Bullet For My Valentine: Discuss Their New CD, Fever

Originally published in Guitar World, May 2010

The Welsh metallists heat up their twin-ax attack with Fever.

Bullet For My Valentine have two highly successful albums under their belts: 2005’s The Poison and 2008’s Scream Aim Fire. So it may seem foolish for the Welsh metal act to tamper with its winning formula.

But that’s just what BFMY did when they set out to make their newest release, Fever. The group said, “See ya, mate!“ to its trusty British producer, Colin Richardson, and went with a Yank, Don Gilmore, whose credits include Linkin Park’s first two albums, among others.

“Our main goal was to kick up the vocals and make them stand out,” says guitarist/vocalist Matt Tuck. “Not to sound conceited, but we don’t need help with our guitars. Don contacted us and said he was a fan of ours, but he agreed that our vocals had to go to that next level. It was a lot of work, but the results speak for themselves.“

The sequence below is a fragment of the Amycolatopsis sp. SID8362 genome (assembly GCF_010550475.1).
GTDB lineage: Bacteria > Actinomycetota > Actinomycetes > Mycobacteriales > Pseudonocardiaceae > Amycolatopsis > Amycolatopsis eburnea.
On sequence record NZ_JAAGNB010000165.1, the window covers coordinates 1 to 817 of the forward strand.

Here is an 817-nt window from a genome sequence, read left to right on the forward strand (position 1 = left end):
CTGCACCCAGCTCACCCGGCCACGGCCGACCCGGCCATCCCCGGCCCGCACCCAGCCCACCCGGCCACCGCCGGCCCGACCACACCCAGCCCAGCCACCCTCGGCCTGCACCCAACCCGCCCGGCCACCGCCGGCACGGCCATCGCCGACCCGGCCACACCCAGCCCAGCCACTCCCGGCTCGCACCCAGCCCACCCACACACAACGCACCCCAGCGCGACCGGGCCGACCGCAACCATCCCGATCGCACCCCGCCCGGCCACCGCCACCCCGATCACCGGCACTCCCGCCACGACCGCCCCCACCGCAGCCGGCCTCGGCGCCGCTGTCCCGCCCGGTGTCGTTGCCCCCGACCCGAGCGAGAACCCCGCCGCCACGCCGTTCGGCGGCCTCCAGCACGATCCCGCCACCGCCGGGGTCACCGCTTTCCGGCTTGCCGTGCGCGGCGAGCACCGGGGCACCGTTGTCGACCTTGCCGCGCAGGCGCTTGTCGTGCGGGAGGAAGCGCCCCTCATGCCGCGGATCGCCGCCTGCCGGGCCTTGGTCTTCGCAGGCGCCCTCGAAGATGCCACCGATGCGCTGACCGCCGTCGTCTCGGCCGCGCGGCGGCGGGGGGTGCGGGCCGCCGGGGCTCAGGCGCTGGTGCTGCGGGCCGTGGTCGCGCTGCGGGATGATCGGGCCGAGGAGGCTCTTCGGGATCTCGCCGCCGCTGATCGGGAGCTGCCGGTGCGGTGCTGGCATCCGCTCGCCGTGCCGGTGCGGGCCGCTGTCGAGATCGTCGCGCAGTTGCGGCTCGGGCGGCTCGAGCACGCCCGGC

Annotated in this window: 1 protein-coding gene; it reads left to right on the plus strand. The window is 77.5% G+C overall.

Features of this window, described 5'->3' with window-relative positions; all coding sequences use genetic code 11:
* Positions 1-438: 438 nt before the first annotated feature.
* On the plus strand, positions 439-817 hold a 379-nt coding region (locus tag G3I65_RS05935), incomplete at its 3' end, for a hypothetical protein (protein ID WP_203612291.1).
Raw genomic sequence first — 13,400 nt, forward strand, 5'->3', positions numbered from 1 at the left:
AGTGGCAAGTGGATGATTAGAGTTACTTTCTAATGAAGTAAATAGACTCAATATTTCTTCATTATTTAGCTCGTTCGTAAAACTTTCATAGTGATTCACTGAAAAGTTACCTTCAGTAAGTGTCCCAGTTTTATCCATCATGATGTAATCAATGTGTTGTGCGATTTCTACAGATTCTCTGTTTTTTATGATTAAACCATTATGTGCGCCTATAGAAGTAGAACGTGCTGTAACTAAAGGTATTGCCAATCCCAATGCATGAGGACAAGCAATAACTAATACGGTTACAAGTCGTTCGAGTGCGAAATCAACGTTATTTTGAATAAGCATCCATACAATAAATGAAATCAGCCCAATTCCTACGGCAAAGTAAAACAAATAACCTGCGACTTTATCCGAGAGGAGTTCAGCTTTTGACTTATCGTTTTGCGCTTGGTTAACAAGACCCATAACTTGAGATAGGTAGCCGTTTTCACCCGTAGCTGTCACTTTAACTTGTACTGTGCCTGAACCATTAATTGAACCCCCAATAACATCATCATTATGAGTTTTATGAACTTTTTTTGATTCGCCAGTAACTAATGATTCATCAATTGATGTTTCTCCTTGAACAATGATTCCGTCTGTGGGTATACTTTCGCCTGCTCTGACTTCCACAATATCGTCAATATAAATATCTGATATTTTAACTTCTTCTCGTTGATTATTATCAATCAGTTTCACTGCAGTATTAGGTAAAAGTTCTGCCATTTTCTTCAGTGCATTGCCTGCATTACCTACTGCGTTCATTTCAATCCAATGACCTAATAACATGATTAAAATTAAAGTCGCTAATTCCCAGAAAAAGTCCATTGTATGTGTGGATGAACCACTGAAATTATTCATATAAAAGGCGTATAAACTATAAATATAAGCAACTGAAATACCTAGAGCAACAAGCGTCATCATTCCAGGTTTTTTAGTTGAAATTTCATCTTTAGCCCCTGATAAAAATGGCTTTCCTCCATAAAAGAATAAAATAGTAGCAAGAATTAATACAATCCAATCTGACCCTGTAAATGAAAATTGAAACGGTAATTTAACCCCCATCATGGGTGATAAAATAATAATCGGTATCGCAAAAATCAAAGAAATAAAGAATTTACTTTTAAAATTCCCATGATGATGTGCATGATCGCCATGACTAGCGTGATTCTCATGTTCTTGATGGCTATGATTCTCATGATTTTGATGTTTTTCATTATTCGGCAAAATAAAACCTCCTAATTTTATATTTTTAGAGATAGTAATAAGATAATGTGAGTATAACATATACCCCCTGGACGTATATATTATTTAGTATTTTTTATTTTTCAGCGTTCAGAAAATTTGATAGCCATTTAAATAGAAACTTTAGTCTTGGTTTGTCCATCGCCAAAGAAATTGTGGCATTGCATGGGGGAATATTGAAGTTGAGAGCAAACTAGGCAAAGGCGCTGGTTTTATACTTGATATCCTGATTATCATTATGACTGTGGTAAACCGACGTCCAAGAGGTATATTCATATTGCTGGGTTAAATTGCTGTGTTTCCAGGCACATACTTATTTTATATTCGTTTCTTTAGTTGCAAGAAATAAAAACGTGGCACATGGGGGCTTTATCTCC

Co-guitarist Michael Paget concurs, but he says there were moments when Tuck and Gilmore butted heads. “Matt wanted to be pushed, but I don’t think he always appreciated it,” he says with a laugh. “Don brought Matt out of his comfort zone, and I think the record slams because of that.”

Not to imply that the band gave short shrift to its vicious twin-ax attack. Fever’s first single, “Your Betrayal,” is a marvel of brutal, stop-start guitar orchestration. And “Alone” is a dizzying masterstroke, with a stinging, melodic solo that gives way to flurry of double-tracked, sweep-picking madness.

“We’ve got a good system of working out our parts,” Tuck says. “I try to do all the flashy Dave Mustaine–type leads, and Padge does everything else.”’

Paget says, “By intuition, I can tell what Matt is going to play, and I try to complement his parts. The worst thing a two-guitar band can do is clash, with each guitarist going nuts with his parts and everything sounding like a big mess. We try to keep things hard, precise and spot-on.”

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